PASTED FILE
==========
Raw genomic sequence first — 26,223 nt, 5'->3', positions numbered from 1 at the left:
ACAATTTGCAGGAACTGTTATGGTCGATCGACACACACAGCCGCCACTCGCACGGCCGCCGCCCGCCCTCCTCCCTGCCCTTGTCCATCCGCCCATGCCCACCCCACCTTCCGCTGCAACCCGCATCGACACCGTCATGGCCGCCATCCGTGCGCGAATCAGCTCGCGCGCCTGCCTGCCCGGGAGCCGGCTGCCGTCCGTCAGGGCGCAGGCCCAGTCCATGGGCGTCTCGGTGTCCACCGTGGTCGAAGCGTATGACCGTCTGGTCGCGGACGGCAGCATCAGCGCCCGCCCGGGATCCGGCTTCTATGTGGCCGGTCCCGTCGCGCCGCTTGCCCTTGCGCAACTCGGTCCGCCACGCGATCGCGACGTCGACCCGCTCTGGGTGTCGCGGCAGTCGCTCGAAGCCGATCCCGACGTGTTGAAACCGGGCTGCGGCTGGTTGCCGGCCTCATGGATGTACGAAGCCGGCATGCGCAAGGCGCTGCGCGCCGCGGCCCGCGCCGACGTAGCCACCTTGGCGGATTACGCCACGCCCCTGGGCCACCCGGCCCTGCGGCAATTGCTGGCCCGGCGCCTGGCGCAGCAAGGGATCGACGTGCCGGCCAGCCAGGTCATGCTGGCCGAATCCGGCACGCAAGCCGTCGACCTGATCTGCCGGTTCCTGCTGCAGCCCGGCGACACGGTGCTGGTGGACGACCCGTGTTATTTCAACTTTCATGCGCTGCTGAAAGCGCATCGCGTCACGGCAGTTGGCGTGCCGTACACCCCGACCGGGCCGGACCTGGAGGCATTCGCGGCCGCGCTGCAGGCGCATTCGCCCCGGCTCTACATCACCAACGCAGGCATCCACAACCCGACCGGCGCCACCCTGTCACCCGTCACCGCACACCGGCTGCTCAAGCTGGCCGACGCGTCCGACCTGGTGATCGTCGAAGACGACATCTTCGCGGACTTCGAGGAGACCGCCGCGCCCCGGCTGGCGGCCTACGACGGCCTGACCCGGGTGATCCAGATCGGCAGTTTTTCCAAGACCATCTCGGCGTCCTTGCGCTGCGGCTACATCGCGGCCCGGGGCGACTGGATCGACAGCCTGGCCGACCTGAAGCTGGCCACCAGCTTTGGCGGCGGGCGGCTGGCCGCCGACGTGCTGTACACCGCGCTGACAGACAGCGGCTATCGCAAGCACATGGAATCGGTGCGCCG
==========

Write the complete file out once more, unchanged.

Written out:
Raw genomic sequence first — 26,223 nt, 5'->3', positions numbered from 1 at the left:
ACAATTTGCAGGAACTGTTATGGTCGATCGACACACACAGCCGCCACTCGCACGGCCGCCGCCCGCCCTCCTCCCTGCCCTTGTCCATCCGCCCATGCCCACCCCACCTTCCGCTGCAACCCGCATCGACACCGTCATGGCCGCCATCCGTGCGCGAATCAGCTCGCGCGCCTGCCTGCCCGGGAGCCGGCTGCCGTCCGTCAGGGCGCAGGCCCAGTCCATGGGCGTCTCGGTGTCCACCGTGGTCGAAGCGTATGACCGTCTGGTCGCGGACGGCAGCATCAGCGCCCGCCCGGGATCCGGCTTCTATGTGGCCGGTCCCGTCGCGCCGCTTGCCCTTGCGCAACTCGGTCCGCCACGCGATCGCGACGTCGACCCGCTCTGGGTGTCGCGGCAGTCGCTCGAAGCCGATCCCGACGTGTTGAAACCGGGCTGCGGCTGGTTGCCGGCCTCATGGATGTACGAAGCCGGCATGCGCAAGGCGCTGCGCGCCGCGGCCCGCGCCGACGTAGCCACCTTGGCGGATTACGCCACGCCCCTGGGCCACCCGGCCCTGCGGCAATTGCTGGCCCGGCGCCTGGCGCAGCAAGGGATCGACGTGCCGGCCAGCCAGGTCATGCTGGCCGAATCCGGCACGCAAGCCGTCGACCTGATCTGCCGGTTCCTGCTGCAGCCCGGCGACACGGTGCTGGTGGACGACCCGTGTTATTTCAACTTTCATGCGCTGCTGAAAGCGCATCGCGTCACGGCAGTTGGCGTGCCGTACACCCCGACCGGGCCGGACCTGGAGGCATTCGCGGCCGCGCTGCAGGCGCATTCGCCCCGGCTCTACATCACCAACGCAGGCATCCACAACCCGACCGGCGCCACCCTGTCACCCGTCACCGCACACCGGCTGCTCAAGCTGGCCGACGCGTCCGACCTGGTGATCGTCGAAGACGACATCTTCGCGGACTTCGAGGAGACCGCCGCGCCCCGGCTGGCGGCCTACGACGGCCTGACCCGGGTGATCCAGATCGGCAGTTTTTCCAAGACCATCTCGGCGTCCTTGCGCTGCGGCTACATCGCGGCCCGGGGCGACTGGATCGACAGCCTGGCCGACCTGAAGCTGGCCACCAGCTTTGGCGGCGGGCGGCTGGCCGCCGACGTGCTGTACACCGCGCTGACAGACAGCGGCTATCGCAAGCACATGGAATCGGTGCGCCG